When the original Scream first hacked and slashed it's way onto the scene it was something new, fresh, and original. It was a horror movie poking fun at horror movies filled with a cast of characters totally familiar with all the tropes and traps of horror movies. It spawned a wave of self-referencial scary movies (I Know What You Did Last Summer, Urban Legend) and changed how slasher films were constructed. That was 15 years ago. Kids who were still perplexed at the concept of walking and talking at the same time back then are now old enough to see Scream 4 in the theatre. Is the Scream franchise still bold enough to be relevant? The answer is a resounding, "Well, sort of".
First and foremost, Scream 4 is not a horror movie. It is a comedy with a few horror elements. Right from the opening sequence you know that you're in for a different experience than the other films. It shoots barbs at Saw, the Torture Porn genre, neverending chains of sequels, remakes, and self-referencial horror films (like Scream itself). This is all before the opening credits.
The major focus of Scream 4 is reboots and remakes. Of course, in being a reboot itself, it becomes some kind of super meta-horror film, with tongue firmly planted in cheek. After 11 years without any disturbances, Woodsboro again looks like a quiet suburban town. Then Sidney comes back to town. Suddenly, knife and chest become best friends again and teens start dropping in rapid succession. All of these teens also happen to know everything there is to know about horror films and their subsequent remakes and, therefore, know that the "rules" have changed. I can't remember if it was the fourth time a character used the word "meta" to describe the situation, or the sixth time a character let everyone know that the new "rule" is that anything that has ever happened in a horror movie in the history of cinema was the new "rule", but it got stale somewhere. I'm watching the film. I don't need the characters to provide color commentary on what I'm seeing. I understand how oh-so-clever the movie is without telling me repeatedly.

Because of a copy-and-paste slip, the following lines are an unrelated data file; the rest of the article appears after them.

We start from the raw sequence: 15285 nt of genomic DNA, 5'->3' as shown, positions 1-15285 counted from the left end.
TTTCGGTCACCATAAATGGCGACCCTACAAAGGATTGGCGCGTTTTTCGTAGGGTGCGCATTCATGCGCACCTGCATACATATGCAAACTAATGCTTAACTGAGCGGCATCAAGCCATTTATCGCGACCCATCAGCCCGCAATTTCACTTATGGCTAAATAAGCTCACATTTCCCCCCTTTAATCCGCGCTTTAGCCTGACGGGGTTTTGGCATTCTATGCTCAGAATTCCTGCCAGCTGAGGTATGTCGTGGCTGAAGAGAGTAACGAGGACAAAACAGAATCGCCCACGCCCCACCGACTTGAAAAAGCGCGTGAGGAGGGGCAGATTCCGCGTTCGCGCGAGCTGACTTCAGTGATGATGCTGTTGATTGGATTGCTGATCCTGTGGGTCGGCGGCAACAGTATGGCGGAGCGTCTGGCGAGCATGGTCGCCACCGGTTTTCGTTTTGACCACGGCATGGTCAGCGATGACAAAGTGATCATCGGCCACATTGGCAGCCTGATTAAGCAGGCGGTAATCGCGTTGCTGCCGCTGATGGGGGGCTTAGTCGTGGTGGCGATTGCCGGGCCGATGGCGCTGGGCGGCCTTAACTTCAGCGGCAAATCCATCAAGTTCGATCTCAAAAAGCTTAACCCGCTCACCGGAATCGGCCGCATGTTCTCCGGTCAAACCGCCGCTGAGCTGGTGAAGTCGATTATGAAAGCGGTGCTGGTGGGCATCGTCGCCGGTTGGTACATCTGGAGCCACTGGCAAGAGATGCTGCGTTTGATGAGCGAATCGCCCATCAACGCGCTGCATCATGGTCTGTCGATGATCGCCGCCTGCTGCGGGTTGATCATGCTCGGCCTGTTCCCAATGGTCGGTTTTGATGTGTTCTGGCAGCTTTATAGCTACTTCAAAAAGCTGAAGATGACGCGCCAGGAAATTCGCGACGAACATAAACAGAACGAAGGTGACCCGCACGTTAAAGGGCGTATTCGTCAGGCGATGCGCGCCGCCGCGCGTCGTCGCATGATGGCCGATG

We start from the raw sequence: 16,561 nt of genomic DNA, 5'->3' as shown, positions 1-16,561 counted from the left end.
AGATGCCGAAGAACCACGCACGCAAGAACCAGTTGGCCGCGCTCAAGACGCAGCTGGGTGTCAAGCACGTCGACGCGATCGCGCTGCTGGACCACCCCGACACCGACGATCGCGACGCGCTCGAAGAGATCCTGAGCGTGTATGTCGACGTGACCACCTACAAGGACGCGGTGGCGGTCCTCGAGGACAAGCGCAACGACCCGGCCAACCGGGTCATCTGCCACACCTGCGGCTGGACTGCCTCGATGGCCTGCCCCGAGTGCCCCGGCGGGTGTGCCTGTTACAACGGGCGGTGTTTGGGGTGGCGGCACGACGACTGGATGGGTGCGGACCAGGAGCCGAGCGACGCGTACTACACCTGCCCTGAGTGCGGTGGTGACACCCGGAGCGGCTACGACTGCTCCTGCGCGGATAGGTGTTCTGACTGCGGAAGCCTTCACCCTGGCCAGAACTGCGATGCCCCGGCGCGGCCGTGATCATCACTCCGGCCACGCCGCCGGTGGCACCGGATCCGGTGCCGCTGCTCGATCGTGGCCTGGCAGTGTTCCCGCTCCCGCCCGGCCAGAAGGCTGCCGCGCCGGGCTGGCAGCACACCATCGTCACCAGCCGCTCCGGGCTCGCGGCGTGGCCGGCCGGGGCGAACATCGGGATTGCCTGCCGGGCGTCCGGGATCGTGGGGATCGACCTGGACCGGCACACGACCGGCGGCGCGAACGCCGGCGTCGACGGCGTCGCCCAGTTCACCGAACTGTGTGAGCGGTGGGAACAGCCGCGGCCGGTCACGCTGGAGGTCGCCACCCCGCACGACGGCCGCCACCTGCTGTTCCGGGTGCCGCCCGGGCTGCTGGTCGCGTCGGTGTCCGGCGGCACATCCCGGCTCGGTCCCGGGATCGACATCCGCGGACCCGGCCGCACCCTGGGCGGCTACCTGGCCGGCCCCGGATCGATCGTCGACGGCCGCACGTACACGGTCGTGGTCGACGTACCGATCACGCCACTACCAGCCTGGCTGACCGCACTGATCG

This movie makes me feel old. It makes me feel old because I hate all of the new characters and a sure sign of getting old is hating teenagers. They tweet, text, and blog their way through the story, each one constantly trying to out-hipster the other. It really made me long for the days where characters in horror movies got drunk/high, got naked, had sex, then got real scared when people started getting their lungs ripped out through their mouths. Nobody in the movie is ever scared of anything. All of their friends getting bumped off seem more like roadblocks in their social lives then the loss of a human being. "Oh no, we might have to cancel our movie marathon because (Blonde #1)'s bedroom was repainted with her own blood."